Okay, so this Diabetes thing has totally infiltrated my way of thinking.Â I went up to test Shealyn the other night.. as always.Â When I put my hand on her hip to roll her over a bit so I could access her pump pouch, her PJ pants felt damp.Â “Oh crap!Â She must have had an accident.Â Eek!Â She’s probably high!”Â I feel a bit more…. nope, false alarm! Wait, she feels sweaty instead.Â “Oh crap!Â She sweats a lot when dropping.Â She must be low!”Â I quickly tested her to find her BG at an ideal 162 (target is 140).Â “Oh crap! I just took two weeks off my lifespan from worry in two opposite extremes in a thirty second timespan and she’s just warm from her blanket.”
Shealyn went for an appt with her Endo on Friday. The appt. itself was an absolute disaster as she suddenly needed a pump site change and spiked to over 450 BG. Considering she shouldn’t really even cross 200, that was bad territory for her. I knew something was wrong when she was throwing down screaming on the floor of the lab because the tech simply wanted to take her blood pressure. Lol…. NOT typical behavior for Shealyn. Give me a finger please.. time for a test! =) After holding her down and fighting with a little body that suddenly seemed to have at least 8 limbs, I got a new site in and an insulin correction quickly brought her back to normal and her happy little self. She couldn’t understand why everyone kept checking on her and asking if things were alright. Poor kid didn’t even know she had lost control…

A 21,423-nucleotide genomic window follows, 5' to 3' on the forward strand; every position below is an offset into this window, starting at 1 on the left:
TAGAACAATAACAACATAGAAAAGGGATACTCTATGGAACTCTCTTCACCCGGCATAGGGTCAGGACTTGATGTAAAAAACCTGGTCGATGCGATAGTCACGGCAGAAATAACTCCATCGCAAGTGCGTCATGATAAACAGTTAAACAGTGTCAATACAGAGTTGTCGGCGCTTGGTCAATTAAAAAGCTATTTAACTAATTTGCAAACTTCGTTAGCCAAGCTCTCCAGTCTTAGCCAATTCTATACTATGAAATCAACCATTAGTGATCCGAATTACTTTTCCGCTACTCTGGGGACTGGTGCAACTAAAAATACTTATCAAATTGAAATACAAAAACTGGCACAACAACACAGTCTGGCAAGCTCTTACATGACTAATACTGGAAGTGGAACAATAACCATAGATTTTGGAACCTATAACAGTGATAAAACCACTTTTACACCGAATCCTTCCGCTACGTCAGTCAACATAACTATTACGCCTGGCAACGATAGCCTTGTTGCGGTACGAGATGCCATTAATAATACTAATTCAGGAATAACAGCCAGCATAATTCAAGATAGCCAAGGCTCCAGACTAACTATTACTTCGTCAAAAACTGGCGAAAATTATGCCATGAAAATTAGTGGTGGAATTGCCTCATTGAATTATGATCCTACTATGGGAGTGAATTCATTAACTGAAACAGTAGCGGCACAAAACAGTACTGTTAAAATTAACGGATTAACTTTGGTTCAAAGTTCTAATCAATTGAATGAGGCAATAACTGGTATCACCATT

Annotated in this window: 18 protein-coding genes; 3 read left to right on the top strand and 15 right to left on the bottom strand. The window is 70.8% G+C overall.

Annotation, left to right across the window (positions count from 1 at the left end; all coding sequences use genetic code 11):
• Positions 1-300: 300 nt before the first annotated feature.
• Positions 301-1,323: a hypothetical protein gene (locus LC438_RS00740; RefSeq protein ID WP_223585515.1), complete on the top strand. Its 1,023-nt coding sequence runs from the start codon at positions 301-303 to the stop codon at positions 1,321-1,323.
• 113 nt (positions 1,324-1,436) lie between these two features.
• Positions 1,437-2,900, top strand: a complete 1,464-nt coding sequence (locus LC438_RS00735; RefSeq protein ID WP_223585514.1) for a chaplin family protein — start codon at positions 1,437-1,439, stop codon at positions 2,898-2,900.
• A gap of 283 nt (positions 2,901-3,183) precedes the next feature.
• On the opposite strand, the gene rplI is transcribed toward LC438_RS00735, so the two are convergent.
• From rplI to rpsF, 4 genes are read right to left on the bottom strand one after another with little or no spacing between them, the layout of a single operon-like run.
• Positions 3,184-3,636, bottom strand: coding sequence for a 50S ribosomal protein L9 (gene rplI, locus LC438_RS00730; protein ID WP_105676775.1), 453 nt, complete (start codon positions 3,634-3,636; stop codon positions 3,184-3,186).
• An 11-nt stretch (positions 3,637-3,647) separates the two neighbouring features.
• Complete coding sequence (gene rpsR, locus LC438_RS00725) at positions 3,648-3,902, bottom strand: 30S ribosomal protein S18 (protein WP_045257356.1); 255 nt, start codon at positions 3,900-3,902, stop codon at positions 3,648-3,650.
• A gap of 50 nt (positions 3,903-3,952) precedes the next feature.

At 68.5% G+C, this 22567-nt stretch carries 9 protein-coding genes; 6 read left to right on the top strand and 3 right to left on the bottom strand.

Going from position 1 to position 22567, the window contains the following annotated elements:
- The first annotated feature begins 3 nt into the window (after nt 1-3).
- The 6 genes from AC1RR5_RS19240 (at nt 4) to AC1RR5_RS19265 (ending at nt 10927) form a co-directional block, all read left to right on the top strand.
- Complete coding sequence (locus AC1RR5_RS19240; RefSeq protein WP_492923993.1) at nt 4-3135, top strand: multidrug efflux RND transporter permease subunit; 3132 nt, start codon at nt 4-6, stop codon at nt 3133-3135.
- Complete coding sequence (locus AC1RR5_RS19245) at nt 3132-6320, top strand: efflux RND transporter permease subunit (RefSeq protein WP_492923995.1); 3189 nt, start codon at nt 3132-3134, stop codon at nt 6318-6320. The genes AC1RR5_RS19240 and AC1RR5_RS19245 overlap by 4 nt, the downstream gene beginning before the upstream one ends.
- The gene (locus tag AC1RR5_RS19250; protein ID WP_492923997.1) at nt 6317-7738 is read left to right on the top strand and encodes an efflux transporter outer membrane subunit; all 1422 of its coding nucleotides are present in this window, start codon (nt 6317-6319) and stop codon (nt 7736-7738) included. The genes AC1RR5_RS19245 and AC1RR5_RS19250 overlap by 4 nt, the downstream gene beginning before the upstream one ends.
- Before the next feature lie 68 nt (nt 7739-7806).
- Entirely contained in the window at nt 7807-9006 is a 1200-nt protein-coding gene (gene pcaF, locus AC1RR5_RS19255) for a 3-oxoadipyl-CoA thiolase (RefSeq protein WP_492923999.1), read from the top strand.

The GOOD part is that her A1C level results came back today. I was quite impressed to get a call from the Endo on a Sunday evening! A1C basically gives you the average blood glucose reading from the past 3 months. At diagnosis in February, she was a 10.0… not good! Now, she is a 7.7 and he was quite impressed with it. Yahooooooo!! That is a great level for someone her age and especially good for someone so soon after diagnosis.
A big pat on the back to Louie and I if I may do so! Lol We have been very careful with carb counting, weighing her food, giving correction boluses, watching activity level, etc. It’s nice to see something concrete to show our work has been worth it! An A1C near 7 shows good control and means less likely to have other physical complications that Diabetes can lead to.